Insight Web Extra
July 2009—Japanese electric utility Tokyo Electric Power Co. (Tepco) has restarted one of seven shutdown nuclear reactors at the Kashiwazaki-Kariwa plant after an extended shutdown period following a strong earthquake two years ago this July.
Detailed checks prior to the startup revealed no technical issues and confirmed the unit's soundness to resume operations after a 22-month hiatus.
All seven reactors at the Kashiwazaki nuclear plant, the largest in the world with a total capacity of more than 8,200 megawatts, have been down since an earthquake centered just 10 miles offshore from the plant revealed insufficiencies in their seismic design basis.
Although the 6.8-scale quake was stronger than the plant was originally designed to withstand, there was no damage to the nuclear components and no injuries at the plant site. However, to account for unexpectedly large ground motions during the quake, TEPCO initiated a revision of its seismic analysis for the plant and conducted a thorough geological survey.
An extended series of inspections by Japanese regulatory authorities and by the International Atomic Energy Agency (IAEA) have kept the plants shut down until the recent startup of Unit 7 in May.
Tepco said in a May 8 statement that it received restart approvals from Niigata prefecture governor Hirohiko Izumida, Kashiwazaki mayor Hiroshi Aida and Kariwa mayor Hiroo Shinada.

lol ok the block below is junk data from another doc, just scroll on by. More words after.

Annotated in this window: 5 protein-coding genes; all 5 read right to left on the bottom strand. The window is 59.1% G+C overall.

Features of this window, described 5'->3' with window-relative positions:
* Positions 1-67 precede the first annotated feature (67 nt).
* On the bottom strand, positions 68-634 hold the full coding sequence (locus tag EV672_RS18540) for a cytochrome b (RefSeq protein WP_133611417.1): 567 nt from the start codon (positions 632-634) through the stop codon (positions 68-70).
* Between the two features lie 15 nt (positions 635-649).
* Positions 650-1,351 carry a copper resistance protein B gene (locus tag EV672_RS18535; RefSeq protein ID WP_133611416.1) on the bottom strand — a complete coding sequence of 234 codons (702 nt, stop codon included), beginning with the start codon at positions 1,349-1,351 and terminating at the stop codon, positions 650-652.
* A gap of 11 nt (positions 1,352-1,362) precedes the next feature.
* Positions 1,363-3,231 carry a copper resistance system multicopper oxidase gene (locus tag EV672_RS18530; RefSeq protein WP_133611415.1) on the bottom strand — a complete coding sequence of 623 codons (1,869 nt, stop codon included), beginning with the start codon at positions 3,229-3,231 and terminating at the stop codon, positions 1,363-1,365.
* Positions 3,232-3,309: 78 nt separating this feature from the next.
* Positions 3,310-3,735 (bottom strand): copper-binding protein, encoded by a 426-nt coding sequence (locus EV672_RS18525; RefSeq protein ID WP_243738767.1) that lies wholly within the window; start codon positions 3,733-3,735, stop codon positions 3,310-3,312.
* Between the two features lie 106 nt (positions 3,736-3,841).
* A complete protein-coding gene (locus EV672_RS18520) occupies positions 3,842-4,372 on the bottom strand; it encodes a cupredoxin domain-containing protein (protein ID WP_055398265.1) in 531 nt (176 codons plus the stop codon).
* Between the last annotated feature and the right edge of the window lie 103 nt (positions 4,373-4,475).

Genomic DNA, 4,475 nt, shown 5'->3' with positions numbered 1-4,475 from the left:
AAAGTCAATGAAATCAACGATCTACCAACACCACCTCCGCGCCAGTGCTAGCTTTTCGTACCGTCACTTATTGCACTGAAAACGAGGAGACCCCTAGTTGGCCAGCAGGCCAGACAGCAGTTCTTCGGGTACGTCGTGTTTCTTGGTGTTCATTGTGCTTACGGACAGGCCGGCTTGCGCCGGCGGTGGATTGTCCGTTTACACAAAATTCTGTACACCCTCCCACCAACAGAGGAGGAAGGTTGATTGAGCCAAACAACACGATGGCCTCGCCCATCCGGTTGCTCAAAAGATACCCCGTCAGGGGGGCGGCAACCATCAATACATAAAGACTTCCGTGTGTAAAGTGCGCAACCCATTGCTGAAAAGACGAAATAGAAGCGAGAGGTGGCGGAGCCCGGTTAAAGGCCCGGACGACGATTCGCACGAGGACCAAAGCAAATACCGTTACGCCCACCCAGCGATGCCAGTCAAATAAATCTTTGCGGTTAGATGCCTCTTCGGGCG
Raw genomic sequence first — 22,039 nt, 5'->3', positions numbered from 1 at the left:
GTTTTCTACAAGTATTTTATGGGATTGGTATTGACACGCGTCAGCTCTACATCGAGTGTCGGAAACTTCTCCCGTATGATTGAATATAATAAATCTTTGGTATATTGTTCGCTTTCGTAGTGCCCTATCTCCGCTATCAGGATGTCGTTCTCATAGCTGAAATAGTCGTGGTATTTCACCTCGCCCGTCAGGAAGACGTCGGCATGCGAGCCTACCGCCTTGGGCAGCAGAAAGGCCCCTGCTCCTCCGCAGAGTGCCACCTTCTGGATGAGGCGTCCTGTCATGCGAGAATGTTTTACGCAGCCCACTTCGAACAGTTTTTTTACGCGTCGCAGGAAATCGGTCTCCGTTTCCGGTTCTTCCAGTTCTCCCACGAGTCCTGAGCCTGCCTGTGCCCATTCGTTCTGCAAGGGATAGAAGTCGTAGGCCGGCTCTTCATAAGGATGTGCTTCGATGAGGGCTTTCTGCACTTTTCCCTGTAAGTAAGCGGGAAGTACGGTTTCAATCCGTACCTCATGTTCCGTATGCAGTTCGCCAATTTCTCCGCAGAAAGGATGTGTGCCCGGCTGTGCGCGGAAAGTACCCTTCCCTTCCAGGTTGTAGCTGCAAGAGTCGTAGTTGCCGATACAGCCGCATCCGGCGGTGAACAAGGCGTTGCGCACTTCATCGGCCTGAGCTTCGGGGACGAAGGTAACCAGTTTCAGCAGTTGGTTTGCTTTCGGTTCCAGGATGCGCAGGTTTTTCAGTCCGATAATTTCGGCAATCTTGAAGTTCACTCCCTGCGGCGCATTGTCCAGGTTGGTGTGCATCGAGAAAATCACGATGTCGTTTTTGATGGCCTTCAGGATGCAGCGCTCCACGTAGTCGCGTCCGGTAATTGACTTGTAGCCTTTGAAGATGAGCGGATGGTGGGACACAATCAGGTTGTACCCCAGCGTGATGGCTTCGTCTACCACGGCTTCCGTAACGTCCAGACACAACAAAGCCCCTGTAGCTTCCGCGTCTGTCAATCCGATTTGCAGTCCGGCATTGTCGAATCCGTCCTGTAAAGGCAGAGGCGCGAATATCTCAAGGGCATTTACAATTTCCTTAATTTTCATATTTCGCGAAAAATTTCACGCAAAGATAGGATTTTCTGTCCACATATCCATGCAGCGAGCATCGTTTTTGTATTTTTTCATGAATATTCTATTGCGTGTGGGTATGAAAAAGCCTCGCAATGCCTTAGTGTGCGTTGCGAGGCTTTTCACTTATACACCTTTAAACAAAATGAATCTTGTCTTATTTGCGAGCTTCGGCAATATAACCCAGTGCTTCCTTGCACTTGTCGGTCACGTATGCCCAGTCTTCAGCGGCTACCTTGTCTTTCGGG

According to Tepco, the other six units will be brought online one by one as the utility confirms the “soundness of facilities, restoration works, seismic reinforcement works, etc."
Meanwhile, the nuclear trade association Japan Atomic Industrial Forum (JAIF) announced that the country’s nuclear reactor fleet had the lowest average capacity factor in ten years—60 percent from April 2008 to March 2009. A major contributing factor to this was the Kashiwazaki-Kariwa shutdown, JAIF said.
Kashiwazaki-Kariwa’s seven large reactors alone account for more than 2 percent of world nuclear capacity, and their shutdown resulted in a corresponding drop in 2008’s nuclear share of world electricity supplies to 14 percent, from an average of 16 percent seen in the previous 5 years, according to IAEA and World Nuclear Association data.
Japan’s 53 nuclear reactors have historically provided about 30 percent of the country’s electricity. The Japanese Ministry of Economy, Trade and Industry (METI) said recently that Japanese power utilities need to increase the share of electricity produced from nuclear plants to about 40 percent, if the country is to start meeting its greenhouse gas reduction goals.
Unit 3 of the Tomari nuclear power plant came started up early in March, and will start producing electricity commercially this December, after a 6-year construction period. This will help Japan meet its stated goals to generate at least half of its power from zero-emission sources by 2020.
Three of seven nuclear reactors at Japan’s 8,200 megawatt Kashiwazaki-Kariwa nuclear power station, the world’s largest. [Image credit: Tepco]
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